Cross-posted from Campaign For America's Future
Two little-known rules on corporate reporting of executive pay are currently being reviewed by the Securities and Exchange Commission. While they have received almost no press coverage, these rules could have far-reaching consequences for our nation's economy and the future of the middle class.
The Dodd-Frank financial reform law requires corporations to disclose the difference between the pay received by their CEO and the median income of all other employees, and the SEC is currently finalizing the regulations that will determine how this reporting is to be done. It has also announced that it will release rules by the end of the year requiring corporations to report on the relationship between senior executive compensation and corporate performance.
While these rules may sound obscure and largely symbolic, here are five reasons they should be receiving wider attention -- followed by five ways this kind of information can be used to improve economic policy:
1. Inequality is reaching crisis levels in our country.
The Census Bureau reports that income inequality between the richest and poorest Americans has reached historic levels. The chief economist at J.P. Morgan Chase reports that "U.S. labor compensation is now at a 50-year low relative to both company sales and U.S. GDP."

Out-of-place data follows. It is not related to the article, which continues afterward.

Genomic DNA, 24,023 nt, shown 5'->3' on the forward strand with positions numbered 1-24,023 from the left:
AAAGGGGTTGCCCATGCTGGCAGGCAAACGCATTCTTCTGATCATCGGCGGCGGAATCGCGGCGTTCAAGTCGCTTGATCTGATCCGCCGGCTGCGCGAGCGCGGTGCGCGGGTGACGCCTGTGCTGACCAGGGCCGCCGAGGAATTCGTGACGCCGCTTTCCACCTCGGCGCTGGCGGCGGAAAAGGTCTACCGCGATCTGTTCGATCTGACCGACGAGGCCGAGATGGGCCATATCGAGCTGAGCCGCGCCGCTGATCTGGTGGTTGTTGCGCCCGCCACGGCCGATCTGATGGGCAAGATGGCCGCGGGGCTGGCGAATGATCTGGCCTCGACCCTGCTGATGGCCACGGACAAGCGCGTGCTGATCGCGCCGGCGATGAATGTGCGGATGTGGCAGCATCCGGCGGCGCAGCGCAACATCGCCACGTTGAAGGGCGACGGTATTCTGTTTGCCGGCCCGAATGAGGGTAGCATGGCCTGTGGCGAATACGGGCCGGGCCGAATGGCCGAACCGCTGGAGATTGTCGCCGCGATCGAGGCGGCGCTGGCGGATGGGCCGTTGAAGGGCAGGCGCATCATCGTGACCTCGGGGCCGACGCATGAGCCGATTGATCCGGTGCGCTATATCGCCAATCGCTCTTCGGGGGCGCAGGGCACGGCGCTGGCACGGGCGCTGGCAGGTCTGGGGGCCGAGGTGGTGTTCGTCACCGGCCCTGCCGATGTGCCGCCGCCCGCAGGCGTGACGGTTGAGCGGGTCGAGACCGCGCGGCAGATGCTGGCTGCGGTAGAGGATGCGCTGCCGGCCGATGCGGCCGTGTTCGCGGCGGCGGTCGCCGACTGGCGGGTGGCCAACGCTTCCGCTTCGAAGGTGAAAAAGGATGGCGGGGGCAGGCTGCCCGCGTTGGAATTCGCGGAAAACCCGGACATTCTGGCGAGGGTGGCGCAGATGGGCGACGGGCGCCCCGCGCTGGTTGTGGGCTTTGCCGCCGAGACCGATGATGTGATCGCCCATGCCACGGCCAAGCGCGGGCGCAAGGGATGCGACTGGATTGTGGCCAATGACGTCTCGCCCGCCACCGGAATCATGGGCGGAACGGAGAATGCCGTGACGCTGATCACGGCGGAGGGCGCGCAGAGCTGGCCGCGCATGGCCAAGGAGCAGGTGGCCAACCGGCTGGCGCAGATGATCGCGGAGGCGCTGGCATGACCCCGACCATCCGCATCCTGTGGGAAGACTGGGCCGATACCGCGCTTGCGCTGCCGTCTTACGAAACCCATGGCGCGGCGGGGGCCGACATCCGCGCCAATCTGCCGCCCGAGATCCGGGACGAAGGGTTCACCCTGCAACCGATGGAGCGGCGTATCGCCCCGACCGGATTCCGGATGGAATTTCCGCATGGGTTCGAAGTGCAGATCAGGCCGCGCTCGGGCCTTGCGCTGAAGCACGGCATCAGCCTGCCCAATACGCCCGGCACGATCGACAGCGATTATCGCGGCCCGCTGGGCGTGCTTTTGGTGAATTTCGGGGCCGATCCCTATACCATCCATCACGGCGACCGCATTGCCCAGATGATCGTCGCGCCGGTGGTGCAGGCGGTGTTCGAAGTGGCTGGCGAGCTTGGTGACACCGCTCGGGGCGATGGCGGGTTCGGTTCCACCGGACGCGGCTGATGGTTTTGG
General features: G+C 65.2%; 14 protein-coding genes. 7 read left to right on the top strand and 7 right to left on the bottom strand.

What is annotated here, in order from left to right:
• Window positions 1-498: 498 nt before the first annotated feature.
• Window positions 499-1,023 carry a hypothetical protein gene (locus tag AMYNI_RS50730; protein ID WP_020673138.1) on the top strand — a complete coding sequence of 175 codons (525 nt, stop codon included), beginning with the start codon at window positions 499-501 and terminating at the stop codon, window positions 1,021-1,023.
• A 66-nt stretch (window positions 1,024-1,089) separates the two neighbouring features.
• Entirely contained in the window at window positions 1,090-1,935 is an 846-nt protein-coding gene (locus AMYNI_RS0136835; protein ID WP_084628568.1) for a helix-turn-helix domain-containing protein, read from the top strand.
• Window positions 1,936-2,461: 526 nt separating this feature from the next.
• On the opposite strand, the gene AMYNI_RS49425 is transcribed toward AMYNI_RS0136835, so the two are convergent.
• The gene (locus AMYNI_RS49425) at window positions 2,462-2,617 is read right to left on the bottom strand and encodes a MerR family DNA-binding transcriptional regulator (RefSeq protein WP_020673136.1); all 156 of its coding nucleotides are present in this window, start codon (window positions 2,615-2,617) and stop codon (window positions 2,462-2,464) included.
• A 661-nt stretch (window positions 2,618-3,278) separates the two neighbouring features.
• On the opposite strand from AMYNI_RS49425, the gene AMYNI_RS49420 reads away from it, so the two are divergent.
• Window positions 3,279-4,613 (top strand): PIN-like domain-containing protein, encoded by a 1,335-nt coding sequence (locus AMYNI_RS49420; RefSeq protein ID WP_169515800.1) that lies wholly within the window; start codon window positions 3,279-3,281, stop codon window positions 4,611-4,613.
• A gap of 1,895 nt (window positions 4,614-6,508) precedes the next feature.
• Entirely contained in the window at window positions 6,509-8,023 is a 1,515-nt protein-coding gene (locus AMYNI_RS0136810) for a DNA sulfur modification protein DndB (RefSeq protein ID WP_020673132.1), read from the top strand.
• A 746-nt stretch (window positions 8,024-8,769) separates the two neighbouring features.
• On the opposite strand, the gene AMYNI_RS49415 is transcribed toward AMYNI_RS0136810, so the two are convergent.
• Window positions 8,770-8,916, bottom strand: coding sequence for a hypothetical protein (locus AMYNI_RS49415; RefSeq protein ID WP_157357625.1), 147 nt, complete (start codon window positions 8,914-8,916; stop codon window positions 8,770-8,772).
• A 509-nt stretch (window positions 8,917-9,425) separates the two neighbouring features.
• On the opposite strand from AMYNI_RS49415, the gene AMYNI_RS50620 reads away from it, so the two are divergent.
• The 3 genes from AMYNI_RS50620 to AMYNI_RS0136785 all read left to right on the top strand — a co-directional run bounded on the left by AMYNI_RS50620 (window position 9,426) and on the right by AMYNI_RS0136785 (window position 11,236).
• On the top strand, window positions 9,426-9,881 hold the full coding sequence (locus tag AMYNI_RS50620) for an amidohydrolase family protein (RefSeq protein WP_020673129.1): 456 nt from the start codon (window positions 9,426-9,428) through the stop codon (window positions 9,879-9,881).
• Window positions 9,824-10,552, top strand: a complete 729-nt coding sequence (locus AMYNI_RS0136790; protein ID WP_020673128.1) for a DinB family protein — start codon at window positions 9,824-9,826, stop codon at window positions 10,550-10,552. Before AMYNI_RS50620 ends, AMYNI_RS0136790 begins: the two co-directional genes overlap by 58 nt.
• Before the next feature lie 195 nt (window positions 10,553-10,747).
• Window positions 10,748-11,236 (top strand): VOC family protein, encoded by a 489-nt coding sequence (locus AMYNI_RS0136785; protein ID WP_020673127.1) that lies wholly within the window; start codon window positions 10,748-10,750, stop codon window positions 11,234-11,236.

More than 46 million Americans live below the poverty line. Millions of Americans who work full-time for highly profitable corporations are nevertheless being forced onto government anti-poverty programs in order to make ends meet.
Income inequality is the highest it's been since 1928. Wages have fallen for most Americans in real terms over a period of decades, while income has skyrocketed for the top 1 percent, risen even more the top 0.1 percent, and exploded even more for the top 0.01 percent.
No wonder Thomas Piketty's book on wealth inequality was a bestseller.
CEO pay, along with that of other senior executives, is a major contributor to this inequality. We need to know more about this phenomenon: Which companies are overpaying their CEOs? How are they performing in the marketplace? How responsibly are those companies being managed?
2. Productivity gains are going to the top, threatening the middle class way of life.
In the 30 years after World War II -- the period of our greatest modern growth and prosperity -- wages grew in line with productivity increases. Then that changed, as corporate governance practices and an increasingly conservative political climate led to a severance between output and the earnings of corporate employees.
Executive compensation plays a large role in this rupture between what people earn and the rate at which the overall economy is becoming more productive.
3. Contrary to conservative mythology, CEOs are not "getting paid what they deserve."
There is a right-wing myth that says that CEOs are giants who walk among us. If they receive enormous sums in compensation, says the myth, it's because they are "job creators" who drive the economy for the rest of us.
This is nonsense, born of the addled fictional works of Ayn Rand and her ilk. Sure, there have been CEOs who change the world with their brilliance and drive. But nowadays there is very little relationship between CEO accomplishment and CEO pay. Studies have suggested, in fact, that there may be no relationship between them at all.